Based on the number of cars sold, Volkswagen is the largest car maker in the world, but it’s only worth a small portion of Tesla based on market capitalization. Volkswagen CEO Herbert Diess is out to change that by taking to Twitter to hit up Tesla CEO Elon Musk on his own terms.
Diess thumbed his first tweet Wednesday, telling Musk that Volkswagen was out for Tesla’s [$TSLA] electric-vehicle market share. The responses came fast and furious for the Volkswagen CEO, who has gained about 10,000 Twitter [$TWTR] followers, while Musk has about 43 million followers. Twitter users bickered over market share and electric-vehicle capacity. One analyst on the Street, and renowned Tesla bear, Gordon Johnson raised questions directly to Diess.
It’s no secret posts on Twitter have moved Tesla stock in the past, like when Musk tweeted shares of his company were “too high.” That was when Tesla stock was floating around $140. Today, shares are trading at about $850.
Tesla is the biggest battery electric-vehicle maker on the planet and worth roughly $800 billion based on 950 million shares outstanding, or $1 trillion based on about 1.2 billion fully diluted shares outstanding. The fully diluted figure adds in the impact of management stock options and warrants.
Volkswagen has a market value of roughly one-tenth of Tesla. Althoug, it has the advantage in the sales department, shipping more than 9 million vehicles over the past year. 2020 was hard on most automakers. Volkswagen sent out a good 11 million cars in 2019. Tesla still managed to grow through the pandy, transporting about 500,000 vehicles in 2020, up from 368,000 in 2019.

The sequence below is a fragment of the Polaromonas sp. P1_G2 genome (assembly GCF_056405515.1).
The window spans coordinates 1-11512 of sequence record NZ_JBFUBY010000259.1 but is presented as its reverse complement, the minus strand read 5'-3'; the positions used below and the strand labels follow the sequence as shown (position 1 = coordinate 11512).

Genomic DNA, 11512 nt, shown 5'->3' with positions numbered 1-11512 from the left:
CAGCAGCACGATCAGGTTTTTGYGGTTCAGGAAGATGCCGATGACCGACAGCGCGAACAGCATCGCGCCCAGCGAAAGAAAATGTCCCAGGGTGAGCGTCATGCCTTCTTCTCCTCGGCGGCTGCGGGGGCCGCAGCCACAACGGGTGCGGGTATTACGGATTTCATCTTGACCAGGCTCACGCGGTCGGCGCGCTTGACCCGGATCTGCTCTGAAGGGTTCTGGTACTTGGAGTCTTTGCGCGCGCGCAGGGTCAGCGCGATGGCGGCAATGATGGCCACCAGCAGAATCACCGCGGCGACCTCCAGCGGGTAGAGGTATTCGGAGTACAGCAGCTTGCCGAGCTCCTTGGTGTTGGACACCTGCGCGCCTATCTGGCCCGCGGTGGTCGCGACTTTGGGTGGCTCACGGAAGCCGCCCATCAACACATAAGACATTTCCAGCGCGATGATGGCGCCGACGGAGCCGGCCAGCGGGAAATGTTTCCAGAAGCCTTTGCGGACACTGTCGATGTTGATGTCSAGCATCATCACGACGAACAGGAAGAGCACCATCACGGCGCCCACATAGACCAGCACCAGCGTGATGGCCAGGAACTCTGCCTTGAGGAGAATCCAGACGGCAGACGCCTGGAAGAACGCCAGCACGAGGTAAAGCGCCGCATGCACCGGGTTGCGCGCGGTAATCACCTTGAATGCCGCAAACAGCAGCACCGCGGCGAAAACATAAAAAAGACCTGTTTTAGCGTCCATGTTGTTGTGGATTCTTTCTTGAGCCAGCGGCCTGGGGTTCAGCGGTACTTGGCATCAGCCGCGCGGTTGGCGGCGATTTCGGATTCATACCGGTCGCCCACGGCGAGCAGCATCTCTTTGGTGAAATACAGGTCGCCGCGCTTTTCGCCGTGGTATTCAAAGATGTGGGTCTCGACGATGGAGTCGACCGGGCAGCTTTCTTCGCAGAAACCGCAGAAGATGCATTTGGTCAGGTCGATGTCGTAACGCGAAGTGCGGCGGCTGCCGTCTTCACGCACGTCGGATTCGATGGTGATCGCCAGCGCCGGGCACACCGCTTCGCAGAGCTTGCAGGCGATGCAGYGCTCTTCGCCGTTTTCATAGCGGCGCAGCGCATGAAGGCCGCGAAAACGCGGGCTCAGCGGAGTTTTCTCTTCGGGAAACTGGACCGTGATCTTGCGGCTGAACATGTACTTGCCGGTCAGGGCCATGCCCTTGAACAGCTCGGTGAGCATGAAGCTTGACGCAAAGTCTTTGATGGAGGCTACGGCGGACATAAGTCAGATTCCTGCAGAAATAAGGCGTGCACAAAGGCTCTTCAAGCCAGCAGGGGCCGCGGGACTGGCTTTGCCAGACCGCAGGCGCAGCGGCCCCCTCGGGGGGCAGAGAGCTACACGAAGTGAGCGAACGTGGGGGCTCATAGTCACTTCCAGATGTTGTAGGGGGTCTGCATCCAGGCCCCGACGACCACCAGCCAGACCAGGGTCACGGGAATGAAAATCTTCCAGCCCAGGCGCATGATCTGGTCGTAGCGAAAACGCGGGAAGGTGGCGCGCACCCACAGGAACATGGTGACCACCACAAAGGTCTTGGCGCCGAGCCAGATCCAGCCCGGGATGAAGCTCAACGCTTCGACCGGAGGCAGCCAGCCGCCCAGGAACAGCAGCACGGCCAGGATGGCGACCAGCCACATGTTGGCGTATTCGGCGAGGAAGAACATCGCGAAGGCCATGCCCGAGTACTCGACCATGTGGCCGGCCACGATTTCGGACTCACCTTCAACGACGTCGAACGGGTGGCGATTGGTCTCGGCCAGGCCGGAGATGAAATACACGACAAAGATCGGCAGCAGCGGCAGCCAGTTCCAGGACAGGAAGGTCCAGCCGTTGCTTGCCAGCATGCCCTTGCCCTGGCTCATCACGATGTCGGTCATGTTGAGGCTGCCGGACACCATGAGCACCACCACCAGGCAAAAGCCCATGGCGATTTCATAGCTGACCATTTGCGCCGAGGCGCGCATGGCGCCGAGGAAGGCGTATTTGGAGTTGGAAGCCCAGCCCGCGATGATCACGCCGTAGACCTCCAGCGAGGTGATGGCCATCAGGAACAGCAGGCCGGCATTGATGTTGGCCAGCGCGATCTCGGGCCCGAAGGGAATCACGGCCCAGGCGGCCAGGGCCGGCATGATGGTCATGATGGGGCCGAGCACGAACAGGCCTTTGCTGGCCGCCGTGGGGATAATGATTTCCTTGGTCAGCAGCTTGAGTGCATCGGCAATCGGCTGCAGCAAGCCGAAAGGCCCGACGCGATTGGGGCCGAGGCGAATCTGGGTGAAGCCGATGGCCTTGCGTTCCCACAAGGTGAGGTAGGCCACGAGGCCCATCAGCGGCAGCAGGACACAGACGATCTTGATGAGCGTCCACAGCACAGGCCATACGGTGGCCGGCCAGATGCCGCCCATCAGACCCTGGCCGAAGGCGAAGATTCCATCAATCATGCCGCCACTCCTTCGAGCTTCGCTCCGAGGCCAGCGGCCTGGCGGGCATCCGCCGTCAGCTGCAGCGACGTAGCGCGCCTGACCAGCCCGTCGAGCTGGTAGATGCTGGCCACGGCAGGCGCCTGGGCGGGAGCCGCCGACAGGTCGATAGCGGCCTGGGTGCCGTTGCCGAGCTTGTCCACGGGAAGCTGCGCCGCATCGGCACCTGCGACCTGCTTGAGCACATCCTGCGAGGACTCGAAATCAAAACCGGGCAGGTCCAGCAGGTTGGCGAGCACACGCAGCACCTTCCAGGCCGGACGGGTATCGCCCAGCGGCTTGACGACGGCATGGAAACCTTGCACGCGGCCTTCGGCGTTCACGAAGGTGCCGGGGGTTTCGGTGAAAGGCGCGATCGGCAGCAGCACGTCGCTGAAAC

Volkswagen is playing catch up in the electric-vehicle race. The company has the most aspirational goals for electric vehicles of any traditional automaker. Volkswagen claims its prepared to hand over about $85 billion over the next five years on vehicle electrification and digital technologies. Almost half of that spending will be on battery electric vehicles. By 2029, Volkswagen seeks to bring 75 fully electric models and 60 hybrid models to the market. The company plans to have 20% to 25% of total sales from battery electric vehicles by 2030.
Tesla stock was pretty uch stuck in the mud during Thursday trading, while the S&P 500 was effectively flat. Volkswagen shares increased 1.6% in overseas trading jumping 3.5% Wednesday. Many traditional automaker stocks were rallying too. In particular, General Motors [$GM] stock is up 16% over the past five days, and rival Ford [$F] stock is up 18%. Both American automakers have gotten a spark from outside capital flowing into their autonomous driving and electric vehicle investments.